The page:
Lenze SMV variable-speed drives are being used in remote locations to operate water pumps where there is only a single-wire, earth-return (SWER) supply of electricity available, thereby saving water and energy.
Lenze SMV frequency inverters are providing the means for isolated rural communities in the Australian outback to save both water and energy at the same time. The SMV, supplied through Lenze's Australian distributor FCR, is at the heart of an innovative pumping system that matches the delivery of water to demand, rather than running the pump at full pressure irrespective of demand - which was the previous default operating mode. The new system overcomes the problems of operating on a SWER (Single Wire Earth Return) system, which is common in remote areas of Australia and other large countries.
With a SWER mains supply there is only a single supply cable, typically strung on poles above ground. In this case the supply is 480V AC. The return path for the power is literally the earth, that is soil, and this creates effectively a 480V single-phase supply. Previously special pump motors were used to suit the supply, adding to the installation costs. This fixed-speed motor/pump combination would be sized for the maximum flow corresponding to most of the community taps on at once, so every time a single tap is opened, full power was used to maintain pressure. As the starting currents for the motor can be 200-800 per cent of rated current depending on motor load, this would cause lights to dim and other household appliances to be adversely affected.
Lenze's alternative is to use a three-phase SMV sensorless vector drive connected for single-phase input. The inverter requires derating, as the input rating with single-phase current needs to be about twice the output current (allowing for a root-3 conversion plus a service factor). One immediate gains is that a standard three-phase motor can be used. In addition, the soft starting nature of the drive ends the problem of dimming lights. However, the biggest benefit is that by using the inverter's PID input, the pump can run to match demand by maintaining system pressure. The pump speed is varied and energy savings above 50 per cent can be achieved.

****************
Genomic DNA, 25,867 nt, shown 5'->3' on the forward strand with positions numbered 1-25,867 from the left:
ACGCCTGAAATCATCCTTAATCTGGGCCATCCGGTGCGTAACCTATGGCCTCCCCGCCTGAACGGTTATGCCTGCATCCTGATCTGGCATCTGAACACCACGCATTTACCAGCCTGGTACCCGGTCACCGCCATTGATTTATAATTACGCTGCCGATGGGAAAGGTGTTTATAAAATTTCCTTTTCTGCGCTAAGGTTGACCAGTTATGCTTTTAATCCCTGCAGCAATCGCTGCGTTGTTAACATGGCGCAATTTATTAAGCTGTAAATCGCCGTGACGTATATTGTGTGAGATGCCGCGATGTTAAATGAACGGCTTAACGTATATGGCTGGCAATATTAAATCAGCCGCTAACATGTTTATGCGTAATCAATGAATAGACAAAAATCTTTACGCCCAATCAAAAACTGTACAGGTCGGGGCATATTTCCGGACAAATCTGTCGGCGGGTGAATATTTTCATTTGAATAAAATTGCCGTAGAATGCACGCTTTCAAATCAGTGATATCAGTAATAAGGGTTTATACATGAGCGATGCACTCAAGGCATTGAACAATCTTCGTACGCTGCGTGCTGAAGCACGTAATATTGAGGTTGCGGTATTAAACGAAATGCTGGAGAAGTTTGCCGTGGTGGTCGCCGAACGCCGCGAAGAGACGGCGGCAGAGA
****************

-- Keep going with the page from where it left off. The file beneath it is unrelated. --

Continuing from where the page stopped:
The first customers for this new pump concept are situated in the regional areas of Northern Victoria and southern New South Wales. Adrian Villanti of FCR states: "On the strength of these two successes, we reckon that there is great potential for this system In addition to the savings in water usage, the reduction in energy usage is considerable, helping to ensure fast payback for the SMV-based pumping system. To put these savings in context, we were running a 2.2kW motor the pump of the latest application. At rated speed the motor uses all the 2.2kW of power. We measured it from the SMV's power usage parameter. When the motor was running at reduced speed, the speed required to maintain pressure flow requirements were measuring just 0.75kW of power usage." This represents a 65 per cent saving in the power required.
In addition to its water and energy saving benefits, the IP65-rated SMV also saves money on the installation, as a secondary control enclosure is not required. Even though the drive is usually installed in a shed or sheltered from the weather, there is still a need to protect the electronics from moisture, wildlife and other contaminants. The IP65 rating on the SMV delivers this protection and, for additional long-term reliability, a polycarbonate casing is supplied that does not degrade from the UV rays in sunlight. Furthermore, consistent operation is assured even if there are major fluctuations in the supply voltage because the SMV accepts inputs from 320 to 528V AC.
SWER supplies are common in many remote parts of the world including Australia, Canada, Brazil, Africa and parts of the USA. The robust Lenze SMV inverters with wide voltage tolerance provide an energy-saving alternative to direct-on-line pump systems. Installation costs are low and standard motors can be used. A steady water pressure avoids problems with pulsing and leakage, and the amount of energy saved is large, typically more than 50 per cent.
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